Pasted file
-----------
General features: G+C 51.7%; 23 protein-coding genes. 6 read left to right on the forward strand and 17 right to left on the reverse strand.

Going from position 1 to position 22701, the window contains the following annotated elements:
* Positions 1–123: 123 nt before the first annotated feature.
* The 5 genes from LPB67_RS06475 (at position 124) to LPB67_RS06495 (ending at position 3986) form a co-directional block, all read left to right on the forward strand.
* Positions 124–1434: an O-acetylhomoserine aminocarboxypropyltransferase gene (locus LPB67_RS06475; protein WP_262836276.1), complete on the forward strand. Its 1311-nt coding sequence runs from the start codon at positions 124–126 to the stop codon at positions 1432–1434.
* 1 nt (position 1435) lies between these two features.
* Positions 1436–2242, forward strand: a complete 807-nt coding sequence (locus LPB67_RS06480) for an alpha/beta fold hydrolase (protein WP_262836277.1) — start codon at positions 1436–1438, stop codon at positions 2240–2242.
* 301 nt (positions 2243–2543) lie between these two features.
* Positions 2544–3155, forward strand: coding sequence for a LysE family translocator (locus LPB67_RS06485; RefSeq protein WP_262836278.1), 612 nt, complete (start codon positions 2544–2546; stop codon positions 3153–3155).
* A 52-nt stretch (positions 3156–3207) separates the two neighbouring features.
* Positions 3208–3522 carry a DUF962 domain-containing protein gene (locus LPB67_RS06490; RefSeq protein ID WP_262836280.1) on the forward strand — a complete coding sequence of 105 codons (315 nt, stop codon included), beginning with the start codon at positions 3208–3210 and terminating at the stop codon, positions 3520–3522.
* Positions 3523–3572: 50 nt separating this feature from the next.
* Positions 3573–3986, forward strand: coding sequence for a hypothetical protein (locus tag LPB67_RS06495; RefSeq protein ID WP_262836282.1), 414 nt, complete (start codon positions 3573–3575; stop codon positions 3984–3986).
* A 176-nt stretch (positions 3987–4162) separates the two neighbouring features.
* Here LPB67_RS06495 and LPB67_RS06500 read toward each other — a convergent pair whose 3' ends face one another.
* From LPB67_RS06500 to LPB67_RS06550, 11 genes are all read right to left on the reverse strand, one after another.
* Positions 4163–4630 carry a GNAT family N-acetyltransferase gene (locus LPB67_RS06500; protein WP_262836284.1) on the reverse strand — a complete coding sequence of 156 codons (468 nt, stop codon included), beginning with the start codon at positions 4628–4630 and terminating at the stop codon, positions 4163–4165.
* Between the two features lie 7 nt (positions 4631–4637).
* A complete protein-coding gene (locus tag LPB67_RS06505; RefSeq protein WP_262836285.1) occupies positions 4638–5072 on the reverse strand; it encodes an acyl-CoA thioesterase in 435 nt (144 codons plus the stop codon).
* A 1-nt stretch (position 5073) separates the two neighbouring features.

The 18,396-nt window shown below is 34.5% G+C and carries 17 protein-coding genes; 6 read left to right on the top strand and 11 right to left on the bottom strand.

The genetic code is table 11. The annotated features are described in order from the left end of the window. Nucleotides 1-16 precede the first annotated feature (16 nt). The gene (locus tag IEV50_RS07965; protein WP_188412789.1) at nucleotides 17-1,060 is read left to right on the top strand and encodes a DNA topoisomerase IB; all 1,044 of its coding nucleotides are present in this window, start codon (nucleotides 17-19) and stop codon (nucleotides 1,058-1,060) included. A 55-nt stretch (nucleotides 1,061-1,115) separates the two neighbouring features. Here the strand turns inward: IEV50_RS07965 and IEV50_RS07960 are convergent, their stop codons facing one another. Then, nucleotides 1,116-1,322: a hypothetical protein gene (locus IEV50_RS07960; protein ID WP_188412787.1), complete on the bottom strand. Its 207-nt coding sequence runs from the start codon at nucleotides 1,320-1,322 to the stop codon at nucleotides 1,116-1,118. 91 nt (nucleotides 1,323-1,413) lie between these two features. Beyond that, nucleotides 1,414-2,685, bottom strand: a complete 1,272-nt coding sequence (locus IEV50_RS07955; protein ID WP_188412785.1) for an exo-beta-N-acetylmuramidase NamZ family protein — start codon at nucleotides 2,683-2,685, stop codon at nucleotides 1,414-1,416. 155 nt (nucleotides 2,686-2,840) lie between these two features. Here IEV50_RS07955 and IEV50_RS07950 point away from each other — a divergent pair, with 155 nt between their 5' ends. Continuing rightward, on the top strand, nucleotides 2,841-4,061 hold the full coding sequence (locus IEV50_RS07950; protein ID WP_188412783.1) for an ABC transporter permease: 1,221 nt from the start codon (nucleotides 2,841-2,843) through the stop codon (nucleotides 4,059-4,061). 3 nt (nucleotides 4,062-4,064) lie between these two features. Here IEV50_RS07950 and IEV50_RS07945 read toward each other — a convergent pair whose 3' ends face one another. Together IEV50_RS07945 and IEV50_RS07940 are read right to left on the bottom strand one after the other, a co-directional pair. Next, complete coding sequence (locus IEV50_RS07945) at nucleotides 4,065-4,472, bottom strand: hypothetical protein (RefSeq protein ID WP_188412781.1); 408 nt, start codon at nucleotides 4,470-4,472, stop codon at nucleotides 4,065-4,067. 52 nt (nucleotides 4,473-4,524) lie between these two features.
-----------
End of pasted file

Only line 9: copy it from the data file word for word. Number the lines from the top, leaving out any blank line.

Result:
* Positions 2544–3155, forward strand: coding sequence for a LysE family translocator (locus LPB67_RS06485; RefSeq protein WP_262836278.1), 612 nt, complete (start codon positions 2544–2546; stop codon positions 3153–3155).